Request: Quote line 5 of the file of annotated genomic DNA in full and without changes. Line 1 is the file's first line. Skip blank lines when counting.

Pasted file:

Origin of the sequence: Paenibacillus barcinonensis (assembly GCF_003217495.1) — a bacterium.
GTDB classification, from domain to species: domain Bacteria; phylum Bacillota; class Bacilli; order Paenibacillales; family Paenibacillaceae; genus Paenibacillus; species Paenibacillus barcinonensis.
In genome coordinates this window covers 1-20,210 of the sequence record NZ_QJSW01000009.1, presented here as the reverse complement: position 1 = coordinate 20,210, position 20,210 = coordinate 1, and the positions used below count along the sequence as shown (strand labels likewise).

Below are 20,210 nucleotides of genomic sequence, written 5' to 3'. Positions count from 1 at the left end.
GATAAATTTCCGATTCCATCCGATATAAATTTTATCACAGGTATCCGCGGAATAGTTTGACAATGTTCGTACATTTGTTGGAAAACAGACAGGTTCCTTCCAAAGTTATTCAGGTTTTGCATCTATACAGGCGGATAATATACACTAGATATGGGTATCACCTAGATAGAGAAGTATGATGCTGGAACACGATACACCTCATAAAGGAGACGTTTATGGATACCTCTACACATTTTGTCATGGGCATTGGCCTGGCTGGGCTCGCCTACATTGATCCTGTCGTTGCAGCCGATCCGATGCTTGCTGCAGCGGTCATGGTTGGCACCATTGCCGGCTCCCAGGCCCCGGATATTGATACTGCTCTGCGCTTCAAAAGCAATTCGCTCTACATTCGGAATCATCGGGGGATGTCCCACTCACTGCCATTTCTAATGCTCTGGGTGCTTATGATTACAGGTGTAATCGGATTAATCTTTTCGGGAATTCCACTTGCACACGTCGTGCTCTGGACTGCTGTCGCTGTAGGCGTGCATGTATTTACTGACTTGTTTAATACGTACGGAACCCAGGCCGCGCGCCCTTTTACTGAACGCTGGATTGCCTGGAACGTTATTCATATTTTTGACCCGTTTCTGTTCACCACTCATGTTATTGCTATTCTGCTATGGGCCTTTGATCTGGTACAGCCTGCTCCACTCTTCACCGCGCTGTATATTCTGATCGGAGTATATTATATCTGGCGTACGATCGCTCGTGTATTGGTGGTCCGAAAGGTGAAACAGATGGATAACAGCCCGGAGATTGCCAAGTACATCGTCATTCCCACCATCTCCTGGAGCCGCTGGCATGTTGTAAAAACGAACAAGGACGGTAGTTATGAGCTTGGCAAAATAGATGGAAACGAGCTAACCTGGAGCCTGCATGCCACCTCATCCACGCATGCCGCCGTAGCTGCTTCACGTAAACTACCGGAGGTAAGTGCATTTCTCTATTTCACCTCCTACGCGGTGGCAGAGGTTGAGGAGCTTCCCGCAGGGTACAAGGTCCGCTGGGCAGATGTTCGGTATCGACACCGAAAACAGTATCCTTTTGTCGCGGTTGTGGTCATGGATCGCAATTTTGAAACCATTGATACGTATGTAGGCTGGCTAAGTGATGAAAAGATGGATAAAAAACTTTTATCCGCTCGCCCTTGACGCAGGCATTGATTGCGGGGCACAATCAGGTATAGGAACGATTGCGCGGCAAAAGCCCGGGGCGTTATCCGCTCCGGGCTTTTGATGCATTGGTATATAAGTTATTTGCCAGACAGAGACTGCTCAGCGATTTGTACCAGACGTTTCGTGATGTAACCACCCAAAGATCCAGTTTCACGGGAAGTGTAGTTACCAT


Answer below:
GATAAATTTCCGATTCCATCCGATATAAATTTTATCACAGGTATCCGCGGAATAGTTTGACAATGTTCGTACATTTGTTGGAAAACAGACAGGTTCCTTCCAAAGTTATTCAGGTTTTGCATCTATACAGGCGGATAATATACACTAGATATGGGTATCACCTAGATAGAGAAGTATGATGCTGGAACACGATACACCTCATAAAGGAGACGTTTATGGATACCTCTACACATTTTGTCATGGGCATTGGCCTGGCTGGGCTCGCCTACATTGATCCTGTCGTTGCAGCCGATCCGATGCTTGCTGCAGCGGTCATGGTTGGCACCATTGCCGGCTCCCAGGCCCCGGATATTGATACTGCTCTGCGCTTCAAAAGCAATTCGCTCTACATTCGGAATCATCGGGGGATGTCCCACTCACTGCCATTTCTAATGCTCTGGGTGCTTATGATTACAGGTGTAATCGGATTAATCTTTTCGGGAATTCCACTTGCACACGTCGTGCTCTGGACTGCTGTCGCTGTAGGCGTGCATGTATTTACTGACTTGTTTAATACGTACGGAACCCAGGCCGCGCGCCCTTTTACTGAACGCTGGATTGCCTGGAACGTTATTCATATTTTTGACCCGTTTCTGTTCACCACTCATGTTATTGCTATTCTGCTATGGGCCTTTGATCTGGTACAGCCTGCTCCACTCTTCACCGCGCTGTATATTCTGATCGGAGTATATTATATCTGGCGTACGATCGCTCGTGTATTGGTGGTCCGAAAGGTGAAACAGATGGATAACAGCCCGGAGATTGCCAAGTACATCGTCATTCCCACCATCTCCTGGAGCCGCTGGCATGTTGTAAAAACGAACAAGGACGGTAGTTATGAGCTTGGCAAAATAGATGGAAACGAGCTAACCTGGAGCCTGCATGCCACCTCATCCACGCATGCCGCCGTAGCTGCTTCACGTAAACTACCGGAGGTAAGTGCATTTCTCTATTTCACCTCCTACGCGGTGGCAGAGGTTGAGGAGCTTCCCGCAGGGTACAAGGTCCGCTGGGCAGATGTTCGGTATCGACACCGAAAACAGTATCCTTTTGTCGCGGTTGTGGTCATGGATCGCAATTTTGAAACCATTGATACGTATGTAGGCTGGCTAAGTGATGAAAAGATGGATAAAAAACTTTTATCCGCTCGCCCTTGACGCAGGCATTGATTGCGGGGCACAATCAGGTATAGGAACGATTGCGCGGCAAAAGCCCGGGGCGTTATCCGCTCCGGGCTTTTGATGCATTGGTATATAAGTTATTTGCCAGACAGAGACTGCTCAGCGATTTGTACCAGACGTTTCGTGATGTAACCACCCAAAGATCCAGTTTCACGGGAAGTGTAGTTACCAT